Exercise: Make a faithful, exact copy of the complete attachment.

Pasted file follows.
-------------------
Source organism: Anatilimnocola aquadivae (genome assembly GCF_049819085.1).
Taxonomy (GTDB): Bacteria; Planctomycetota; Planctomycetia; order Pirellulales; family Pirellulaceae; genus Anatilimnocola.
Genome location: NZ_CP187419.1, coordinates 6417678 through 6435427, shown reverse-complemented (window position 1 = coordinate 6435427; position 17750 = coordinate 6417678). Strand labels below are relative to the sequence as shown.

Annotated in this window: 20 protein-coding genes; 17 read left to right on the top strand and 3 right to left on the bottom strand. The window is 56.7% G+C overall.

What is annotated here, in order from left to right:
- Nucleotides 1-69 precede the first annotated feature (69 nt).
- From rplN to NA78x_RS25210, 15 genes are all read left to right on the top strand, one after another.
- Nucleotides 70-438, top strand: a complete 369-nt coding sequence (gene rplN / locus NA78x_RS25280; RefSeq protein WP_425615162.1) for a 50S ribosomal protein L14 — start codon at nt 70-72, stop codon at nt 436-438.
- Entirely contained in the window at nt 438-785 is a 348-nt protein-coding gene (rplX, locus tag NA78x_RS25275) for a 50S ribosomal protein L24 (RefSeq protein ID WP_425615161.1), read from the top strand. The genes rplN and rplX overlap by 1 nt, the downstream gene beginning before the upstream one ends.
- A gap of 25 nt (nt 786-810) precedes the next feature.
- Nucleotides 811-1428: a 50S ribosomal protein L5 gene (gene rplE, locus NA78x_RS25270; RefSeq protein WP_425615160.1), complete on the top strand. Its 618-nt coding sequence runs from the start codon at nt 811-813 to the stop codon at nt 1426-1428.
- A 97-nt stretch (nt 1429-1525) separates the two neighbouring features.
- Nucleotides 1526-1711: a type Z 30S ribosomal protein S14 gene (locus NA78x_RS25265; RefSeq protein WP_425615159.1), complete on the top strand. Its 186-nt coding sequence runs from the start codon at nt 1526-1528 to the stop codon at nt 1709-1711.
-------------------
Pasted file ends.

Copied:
Source organism: Anatilimnocola aquadivae (genome assembly GCF_049819085.1).
Taxonomy (GTDB): Bacteria; Planctomycetota; Planctomycetia; order Pirellulales; family Pirellulaceae; genus Anatilimnocola.
Genome location: NZ_CP187419.1, coordinates 6417678 through 6435427, shown reverse-complemented (window position 1 = coordinate 6435427; position 17750 = coordinate 6417678). Strand labels below are relative to the sequence as shown.

Annotated in this window: 20 protein-coding genes; 17 read left to right on the top strand and 3 right to left on the bottom strand. The window is 56.7% G+C overall.

What is annotated here, in order from left to right:
- Nucleotides 1-69 precede the first annotated feature (69 nt).
- From rplN to NA78x_RS25210, 15 genes are all read left to right on the top strand, one after another.
- Nucleotides 70-438, top strand: a complete 369-nt coding sequence (gene rplN / locus NA78x_RS25280; RefSeq protein WP_425615162.1) for a 50S ribosomal protein L14 — start codon at nt 70-72, stop codon at nt 436-438.
- Entirely contained in the window at nt 438-785 is a 348-nt protein-coding gene (rplX, locus tag NA78x_RS25275) for a 50S ribosomal protein L24 (RefSeq protein ID WP_425615161.1), read from the top strand. The genes rplN and rplX overlap by 1 nt, the downstream gene beginning before the upstream one ends.
- A gap of 25 nt (nt 786-810) precedes the next feature.
- Nucleotides 811-1428: a 50S ribosomal protein L5 gene (gene rplE, locus NA78x_RS25270; RefSeq protein WP_425615160.1), complete on the top strand. Its 618-nt coding sequence runs from the start codon at nt 811-813 to the stop codon at nt 1426-1428.
- A 97-nt stretch (nt 1429-1525) separates the two neighbouring features.
- Nucleotides 1526-1711: a type Z 30S ribosomal protein S14 gene (locus NA78x_RS25265; RefSeq protein WP_425615159.1), complete on the top strand. Its 186-nt coding sequence runs from the start codon at nt 1526-1528 to the stop codon at nt 1709-1711.